During his lifetime the views of Saint-Simon had very little influence; he left only a few devoted disciples who continued to advocate the doctrines of their master, whom they revered as a prophet .[citation needed] The most acclaimed disciple of Saint-Simon was Auguste Comte.[29] Others included Olinde Rodrigues, the favoured disciple of Saint-Simon, and Barthélemy Prosper Enfantin who together had received Saint-Simon's last instructions. Their first step was to establish a journal, Le Producteur, but it was discontinued in 1826. The sect had begun to grow, and before the end of 1828 had meetings not only in Paris but in many provincial towns.

An important departure was made in 1828 by Amand Bazard, who gave a "complete exposition of the Saint-Simonian faith" in a long course of lectures in Paris, which was well attended. His Exposition de la doctrine de St Simon (2 vols., 1828–1830), which is by far the best account of it, won more adherents. The second volume was chiefly by Enfantin, who along with Bazard stood at the head of the society, but who was superior in philosophical acumen and was prone to push his deductions to extremities. The revolution of July (1830) brought a new freedom to the socialist reformers. A proclamation was issued demanding community of goods, abolition of the right of inheritance and enfranchisement of women.

Early next year the school obtained possession of Le Globe through Pierre Leroux, who had joined the school. The school now counted among its number some of the ablest and most promising young men in France, many of the pupils of the École Polytechnique having caught its enthusiasm. The members formed themselves into an association arranged in three grades, and constituting a society or family, which lived out of a common purse in the Rue Monsigny. Before long dissensions began to arise in the sect. Bazard, a man of stolid temperament, could no longer work in harmony with Enfantin, who desired to establish an arrogant and fantastic sacerdotalism with lax notions as to marriage and the relations between the sexes. In the name of progress, Enfantin announced that the gulf between the sexes was too wide and this social inequality would impede rapid growth of society. Enfantin called for the abolition of prostitution and for the ability for women to divorce and obtain legal rights. This was considered radical for the time.[30]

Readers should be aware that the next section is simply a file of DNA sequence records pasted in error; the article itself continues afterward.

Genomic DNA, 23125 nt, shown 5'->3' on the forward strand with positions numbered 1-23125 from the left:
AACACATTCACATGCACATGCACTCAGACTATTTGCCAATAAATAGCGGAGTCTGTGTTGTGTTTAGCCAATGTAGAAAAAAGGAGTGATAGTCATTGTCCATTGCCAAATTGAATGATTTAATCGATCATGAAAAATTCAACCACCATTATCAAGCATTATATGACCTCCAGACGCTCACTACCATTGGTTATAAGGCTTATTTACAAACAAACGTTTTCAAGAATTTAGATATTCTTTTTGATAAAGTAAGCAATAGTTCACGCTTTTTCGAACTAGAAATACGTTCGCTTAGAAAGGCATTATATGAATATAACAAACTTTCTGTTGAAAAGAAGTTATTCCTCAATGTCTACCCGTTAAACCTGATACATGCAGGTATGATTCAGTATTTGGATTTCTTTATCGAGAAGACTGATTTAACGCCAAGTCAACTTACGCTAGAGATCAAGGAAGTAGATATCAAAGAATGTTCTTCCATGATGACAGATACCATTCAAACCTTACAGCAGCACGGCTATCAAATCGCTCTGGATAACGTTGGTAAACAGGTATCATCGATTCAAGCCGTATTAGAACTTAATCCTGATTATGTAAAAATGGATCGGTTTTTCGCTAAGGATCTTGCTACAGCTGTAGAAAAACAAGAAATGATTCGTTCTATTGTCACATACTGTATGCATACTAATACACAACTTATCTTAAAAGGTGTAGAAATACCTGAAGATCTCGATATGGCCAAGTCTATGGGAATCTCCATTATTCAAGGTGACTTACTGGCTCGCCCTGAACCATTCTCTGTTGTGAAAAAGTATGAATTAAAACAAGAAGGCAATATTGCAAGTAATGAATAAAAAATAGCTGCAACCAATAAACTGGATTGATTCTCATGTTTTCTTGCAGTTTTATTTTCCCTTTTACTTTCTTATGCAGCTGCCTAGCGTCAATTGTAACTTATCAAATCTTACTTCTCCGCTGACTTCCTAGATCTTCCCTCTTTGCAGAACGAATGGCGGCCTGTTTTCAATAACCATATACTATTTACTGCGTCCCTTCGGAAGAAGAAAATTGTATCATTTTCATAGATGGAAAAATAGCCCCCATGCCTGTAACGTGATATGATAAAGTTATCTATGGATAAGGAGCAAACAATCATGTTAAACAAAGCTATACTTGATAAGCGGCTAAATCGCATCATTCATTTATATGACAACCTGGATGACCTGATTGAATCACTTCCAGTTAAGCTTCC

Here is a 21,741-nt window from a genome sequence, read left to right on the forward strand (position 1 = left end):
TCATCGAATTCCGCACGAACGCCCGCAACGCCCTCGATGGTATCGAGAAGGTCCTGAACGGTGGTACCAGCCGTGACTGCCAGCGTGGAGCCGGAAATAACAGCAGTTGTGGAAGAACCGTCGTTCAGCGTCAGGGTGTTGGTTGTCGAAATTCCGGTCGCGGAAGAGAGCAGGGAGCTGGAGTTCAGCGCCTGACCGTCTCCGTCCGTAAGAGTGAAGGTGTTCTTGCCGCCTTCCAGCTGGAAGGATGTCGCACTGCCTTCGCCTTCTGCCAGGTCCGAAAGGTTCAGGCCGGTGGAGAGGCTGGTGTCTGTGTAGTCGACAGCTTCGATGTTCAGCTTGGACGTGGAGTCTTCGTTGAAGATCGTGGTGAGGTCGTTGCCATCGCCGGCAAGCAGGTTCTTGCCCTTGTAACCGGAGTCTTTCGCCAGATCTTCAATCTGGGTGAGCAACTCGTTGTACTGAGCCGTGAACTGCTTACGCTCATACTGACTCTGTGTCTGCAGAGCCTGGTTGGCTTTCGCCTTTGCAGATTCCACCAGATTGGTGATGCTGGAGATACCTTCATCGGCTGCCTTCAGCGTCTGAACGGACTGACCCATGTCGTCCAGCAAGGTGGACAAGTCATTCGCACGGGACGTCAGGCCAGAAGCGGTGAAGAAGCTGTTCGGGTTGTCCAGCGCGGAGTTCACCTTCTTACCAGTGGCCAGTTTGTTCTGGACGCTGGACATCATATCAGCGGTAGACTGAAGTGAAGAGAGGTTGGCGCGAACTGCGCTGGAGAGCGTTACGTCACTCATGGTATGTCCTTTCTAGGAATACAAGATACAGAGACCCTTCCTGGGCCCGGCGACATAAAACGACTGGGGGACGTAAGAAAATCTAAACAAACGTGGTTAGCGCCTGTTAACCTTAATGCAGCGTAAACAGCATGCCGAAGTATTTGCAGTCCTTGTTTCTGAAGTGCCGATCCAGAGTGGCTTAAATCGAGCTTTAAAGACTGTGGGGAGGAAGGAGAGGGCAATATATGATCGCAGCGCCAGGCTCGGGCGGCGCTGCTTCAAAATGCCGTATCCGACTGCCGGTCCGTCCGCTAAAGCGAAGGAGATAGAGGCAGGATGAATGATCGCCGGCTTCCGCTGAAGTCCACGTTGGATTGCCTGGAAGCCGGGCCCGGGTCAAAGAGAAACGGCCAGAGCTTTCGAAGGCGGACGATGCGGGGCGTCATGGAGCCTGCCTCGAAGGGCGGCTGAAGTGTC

After a time Bazard seceded and many of the strongest supporters of the school followed his example. A series of extravagant entertainments given by the society during the winter of 1832 reduced its financial resources and greatly discredited it in character. They moved to Ménilmontant, to a property of Enfantin, where they lived in a communalistic society, distinguished by a peculiar dress. Although the monks of Enfantin's school were required to be celibate, rumors were spread that they engaged in orgies.[31] Shortly after, the chiefs were tried and condemned for proceedings prejudicial to the social order and the sect was entirely broken up in 1832. Many of its members became famous as engineers, economists and men of business. Enfantin would go on to organize an expedition of the disciples to Constantinople, and then to Egypt, where he influenced the creation of the Suez Canal.[32]

French feminist and socialist writer Flora Tristan (1803–1844) claimed that Mary Wollstonecraft, author of A Vindication of the Rights of Woman, anticipated Saint-Simon's ideas by a generation.[33][dubious ]

In Fyodor Dostoyevsky's novel The Possessed, 'Saint-Simonist' and 'Fourierist' are used as derogatory insults of others by many of the politically active characters.


Saint-Simon wrote various accounts of his views:

  • Lettres d'un habitant de Genève à ses contemporains (1803),
  • L'Industrie (1816-1817),
  • Le Politique (1819),
  • L'Organisateur (1819-1820),
  • Du système industriel (1822),
  • Catéchisme des industriels (1823-1824),
  • Nouveau Christianisme (1825).
  • An edition of the works of Saint-Simon and Enfantin was published by the survivors of the sect (47 vols., Paris, 1865–1878).

See also